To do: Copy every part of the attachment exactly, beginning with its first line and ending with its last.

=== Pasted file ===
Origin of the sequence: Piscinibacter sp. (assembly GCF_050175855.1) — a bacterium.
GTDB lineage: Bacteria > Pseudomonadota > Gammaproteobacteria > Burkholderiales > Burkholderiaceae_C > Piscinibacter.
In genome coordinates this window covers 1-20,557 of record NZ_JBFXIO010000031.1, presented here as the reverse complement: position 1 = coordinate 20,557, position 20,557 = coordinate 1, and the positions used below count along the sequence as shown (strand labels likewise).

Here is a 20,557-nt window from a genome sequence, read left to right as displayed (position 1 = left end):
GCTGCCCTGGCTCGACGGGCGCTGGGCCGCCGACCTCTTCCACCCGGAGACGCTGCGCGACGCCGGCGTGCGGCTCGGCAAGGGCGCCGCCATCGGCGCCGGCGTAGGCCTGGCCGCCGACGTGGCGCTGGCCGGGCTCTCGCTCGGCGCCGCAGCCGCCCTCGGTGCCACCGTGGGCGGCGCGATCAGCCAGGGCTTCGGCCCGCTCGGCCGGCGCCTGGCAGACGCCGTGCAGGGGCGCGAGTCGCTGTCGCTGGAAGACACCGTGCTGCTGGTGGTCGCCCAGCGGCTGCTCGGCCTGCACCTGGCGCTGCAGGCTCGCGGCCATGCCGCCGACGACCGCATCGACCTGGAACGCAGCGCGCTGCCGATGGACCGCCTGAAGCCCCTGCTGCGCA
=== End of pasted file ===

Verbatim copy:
Origin of the sequence: Piscinibacter sp. (assembly GCF_050175855.1) — a bacterium.
GTDB lineage: Bacteria > Pseudomonadota > Gammaproteobacteria > Burkholderiales > Burkholderiaceae_C > Piscinibacter.
In genome coordinates this window covers 1-20,557 of record NZ_JBFXIO010000031.1, presented here as the reverse complement: position 1 = coordinate 20,557, position 20,557 = coordinate 1, and the positions used below count along the sequence as shown (strand labels likewise).

Here is a 20,557-nt window from a genome sequence, read left to right as displayed (position 1 = left end):
GCTGCCCTGGCTCGACGGGCGCTGGGCCGCCGACCTCTTCCACCCGGAGACGCTGCGCGACGCCGGCGTGCGGCTCGGCAAGGGCGCCGCCATCGGCGCCGGCGTAGGCCTGGCCGCCGACGTGGCGCTGGCCGGGCTCTCGCTCGGCGCCGCAGCCGCCCTCGGTGCCACCGTGGGCGGCGCGATCAGCCAGGGCTTCGGCCCGCTCGGCCGGCGCCTGGCAGACGCCGTGCAGGGGCGCGAGTCGCTGTCGCTGGAAGACACCGTGCTGCTGGTGGTCGCCCAGCGGCTGCTCGGCCTGCACCTGGCGCTGCAGGCTCGCGGCCATGCCGCCGACGACCGCATCGACCTGGAACGCAGCGCGCTGCCGATGGACCGCCTGAAGCCCCTGCTGCGCA